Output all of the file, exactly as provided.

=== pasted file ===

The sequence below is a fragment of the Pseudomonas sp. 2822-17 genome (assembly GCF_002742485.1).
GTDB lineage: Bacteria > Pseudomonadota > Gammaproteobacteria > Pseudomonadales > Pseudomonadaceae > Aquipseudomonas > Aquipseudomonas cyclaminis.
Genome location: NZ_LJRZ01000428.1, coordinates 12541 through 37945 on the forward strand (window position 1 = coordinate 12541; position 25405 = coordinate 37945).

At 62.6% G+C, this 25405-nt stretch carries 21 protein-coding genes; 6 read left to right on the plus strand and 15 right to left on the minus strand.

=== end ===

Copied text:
The sequence below is a fragment of the Pseudomonas sp. 2822-17 genome (assembly GCF_002742485.1).
GTDB lineage: Bacteria > Pseudomonadota > Gammaproteobacteria > Pseudomonadales > Pseudomonadaceae > Aquipseudomonas > Aquipseudomonas cyclaminis.
Genome location: NZ_LJRZ01000428.1, coordinates 12541 through 37945 on the forward strand (window position 1 = coordinate 12541; position 25405 = coordinate 37945).

At 62.6% G+C, this 25405-nt stretch carries 21 protein-coding genes; 6 read left to right on the plus strand and 15 right to left on the minus strand.